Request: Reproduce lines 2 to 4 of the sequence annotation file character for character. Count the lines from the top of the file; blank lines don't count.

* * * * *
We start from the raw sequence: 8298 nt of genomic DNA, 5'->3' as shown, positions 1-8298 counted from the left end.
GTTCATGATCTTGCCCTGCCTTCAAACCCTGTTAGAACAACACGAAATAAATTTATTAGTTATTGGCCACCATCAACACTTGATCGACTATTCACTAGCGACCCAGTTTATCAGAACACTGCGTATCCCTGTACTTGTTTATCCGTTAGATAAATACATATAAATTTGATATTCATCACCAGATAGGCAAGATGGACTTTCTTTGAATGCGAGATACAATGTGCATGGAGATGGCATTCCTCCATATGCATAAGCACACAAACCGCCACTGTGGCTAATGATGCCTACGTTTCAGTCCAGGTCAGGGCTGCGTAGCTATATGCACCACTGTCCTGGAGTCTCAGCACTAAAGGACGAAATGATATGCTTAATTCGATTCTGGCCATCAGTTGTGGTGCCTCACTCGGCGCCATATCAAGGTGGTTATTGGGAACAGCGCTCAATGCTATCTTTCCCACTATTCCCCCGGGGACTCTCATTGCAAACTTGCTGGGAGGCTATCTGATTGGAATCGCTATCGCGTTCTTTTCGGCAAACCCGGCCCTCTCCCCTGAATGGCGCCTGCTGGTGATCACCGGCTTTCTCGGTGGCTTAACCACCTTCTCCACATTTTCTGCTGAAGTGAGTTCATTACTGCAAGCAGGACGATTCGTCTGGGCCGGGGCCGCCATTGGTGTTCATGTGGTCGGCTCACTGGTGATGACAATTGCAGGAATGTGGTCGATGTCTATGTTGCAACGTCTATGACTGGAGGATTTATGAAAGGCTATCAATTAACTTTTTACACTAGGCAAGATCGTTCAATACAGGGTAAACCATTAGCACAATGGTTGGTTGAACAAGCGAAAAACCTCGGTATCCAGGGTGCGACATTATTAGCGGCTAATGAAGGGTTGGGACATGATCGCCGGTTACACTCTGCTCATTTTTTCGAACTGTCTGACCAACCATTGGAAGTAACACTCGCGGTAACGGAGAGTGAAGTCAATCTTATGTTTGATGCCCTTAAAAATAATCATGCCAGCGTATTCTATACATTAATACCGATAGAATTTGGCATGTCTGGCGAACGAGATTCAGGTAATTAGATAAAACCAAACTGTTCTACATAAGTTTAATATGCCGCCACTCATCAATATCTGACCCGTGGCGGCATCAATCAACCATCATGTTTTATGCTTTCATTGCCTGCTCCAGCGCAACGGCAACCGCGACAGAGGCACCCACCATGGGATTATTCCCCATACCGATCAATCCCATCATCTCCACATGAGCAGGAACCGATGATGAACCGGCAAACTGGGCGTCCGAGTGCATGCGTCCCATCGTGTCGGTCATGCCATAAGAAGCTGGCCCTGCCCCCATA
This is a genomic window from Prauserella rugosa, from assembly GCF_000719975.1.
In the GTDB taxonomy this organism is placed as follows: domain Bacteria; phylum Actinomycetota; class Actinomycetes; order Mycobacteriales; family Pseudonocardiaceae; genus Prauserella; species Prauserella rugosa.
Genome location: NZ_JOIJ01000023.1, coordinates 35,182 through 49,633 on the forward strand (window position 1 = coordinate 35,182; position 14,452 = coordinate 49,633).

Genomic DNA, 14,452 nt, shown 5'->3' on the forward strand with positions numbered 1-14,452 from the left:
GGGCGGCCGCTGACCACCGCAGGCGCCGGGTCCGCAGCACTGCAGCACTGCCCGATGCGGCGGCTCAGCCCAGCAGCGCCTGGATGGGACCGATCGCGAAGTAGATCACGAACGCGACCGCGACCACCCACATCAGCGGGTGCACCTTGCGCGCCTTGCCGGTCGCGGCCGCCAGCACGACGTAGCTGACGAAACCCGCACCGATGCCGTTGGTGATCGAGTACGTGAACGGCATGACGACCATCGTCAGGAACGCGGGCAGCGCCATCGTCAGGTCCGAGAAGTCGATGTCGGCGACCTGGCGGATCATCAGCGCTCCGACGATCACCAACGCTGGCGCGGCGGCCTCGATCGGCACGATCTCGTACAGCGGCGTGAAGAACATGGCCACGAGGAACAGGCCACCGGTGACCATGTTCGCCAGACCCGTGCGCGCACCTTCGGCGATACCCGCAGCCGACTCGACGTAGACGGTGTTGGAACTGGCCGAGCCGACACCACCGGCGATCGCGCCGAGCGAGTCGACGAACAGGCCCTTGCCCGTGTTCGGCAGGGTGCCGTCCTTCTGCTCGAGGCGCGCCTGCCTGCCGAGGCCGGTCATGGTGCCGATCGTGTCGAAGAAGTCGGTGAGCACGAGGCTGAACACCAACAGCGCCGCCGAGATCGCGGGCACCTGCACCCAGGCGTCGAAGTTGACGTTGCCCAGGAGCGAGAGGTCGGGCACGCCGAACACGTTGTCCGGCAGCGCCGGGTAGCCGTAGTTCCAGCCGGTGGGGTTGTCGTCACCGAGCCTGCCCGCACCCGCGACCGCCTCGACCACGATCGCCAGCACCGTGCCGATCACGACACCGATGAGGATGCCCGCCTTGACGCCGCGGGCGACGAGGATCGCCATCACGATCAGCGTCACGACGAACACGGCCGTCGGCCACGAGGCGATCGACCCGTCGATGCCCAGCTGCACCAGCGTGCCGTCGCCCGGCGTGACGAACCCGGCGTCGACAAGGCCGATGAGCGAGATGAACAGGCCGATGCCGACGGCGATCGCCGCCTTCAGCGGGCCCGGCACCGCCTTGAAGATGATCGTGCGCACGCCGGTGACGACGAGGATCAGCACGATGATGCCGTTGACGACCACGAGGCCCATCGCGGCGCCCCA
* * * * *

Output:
GTTCATGATCTTGCCCTGCCTTCAAACCCTGTTAGAACAACACGAAATAAATTTATTAGTTATTGGCCACCATCAACACTTGATCGACTATTCACTAGCGACCCAGTTTATCAGAACACTGCGTATCCCTGTACTTGTTTATCCGTTAGATAAATACATATAAATTTGATATTCATCACCAGATAGGCAAGATGGACTTTCTTTGAATGCGAGATACAATGTGCATGGAGATGGCATTCCTCCATATGCATAAGCACACAAACCGCCACTGTGGCTAATGATGCCTACGTTTCAGTCCAGGTCAGGGCTGCGTAGCTATATGCACCACTGTCCTGGAGTCTCAGCACTAAAGGACGAAATGATATGCTTAATTCGATTCTGGCCATCAGTTGTGGTGCCTCACTCGGCGCCATATCAAGGTGGTTATTGGGAACAGCGCTCAATGCTATCTTTCCCACTATTCCCCCGGGGACTCTCATTGCAAACTTGCTGGGAGGCTATCTGATTGGAATCGCTATCGCGTTCTTTTCGGCAAACCCGGCCCTCTCCCCTGAATGGCGCCTGCTGGTGATCACCGGCTTTCTCGGTGGCTTAACCACCTTCTCCACATTTTCTGCTGAAGTGAGTTCATTACTGCAAGCAGGACGATTCGTCTGGGCCGGGGCCGCCATTGGTGTTCATGTGGTCGGCTCACTGGTGATGACAATTGCAGGAATGTGGTCGATGTCTATGTTGCAACGTCTATGACTGGAGGATTTATGAAAGGCTATCAATTAACTTTTTACACTAGGCAAGATCGTTCAATACAGGGTAAACCATTAGCACAATGGTTGGTTGAACAAGCGAAAAACCTCGGTATCCAGGGTGCGACATTATTAGCGGCTAATGAAGGGTTGGGACATGATCGCCGGTTACACTCTGCTCATTTTTTCGAACTGTCTGACCAACCATTGGAAGTAACACTCGCGGTAACGGAGAGTGAAGTCAATCTTATGTTTGATGCCCTTAAAAATAATCATGCCAGCGTATTCTATACATTAATACCGATAGAATTTGGCATGTCTGGCGAACGAGATTCAGGTAATTAGATAAAACCAAACTGTTCTACATAAGTTTAATATGCCGCCACTCATCAATATCTGACCCGTGGCGGCATCAATCAACCATCATGTTTTATGCTTTCATTGCCTGCTCCAGCGCAACGGCAACCGCGACAGAGGCACCCACCATGGGATTATTCCCCATACCGATCAATCCCATCATCTCCACATGAGCAGGAACCGATGATGAACCGGCAAACTGGGCGTCCGAGTGCATGCGTCCCATCGTGTCGGTCATGCCATAAGAAGCTGGCCCTGCCCCCATA
This is a genomic window from Prauserella rugosa, from assembly GCF_000719975.1.
In the GTDB taxonomy this organism is placed as follows: domain Bacteria; phylum Actinomycetota; class Actinomycetes; order Mycobacteriales; family Pseudonocardiaceae; genus Prauserella; species Prauserella rugosa.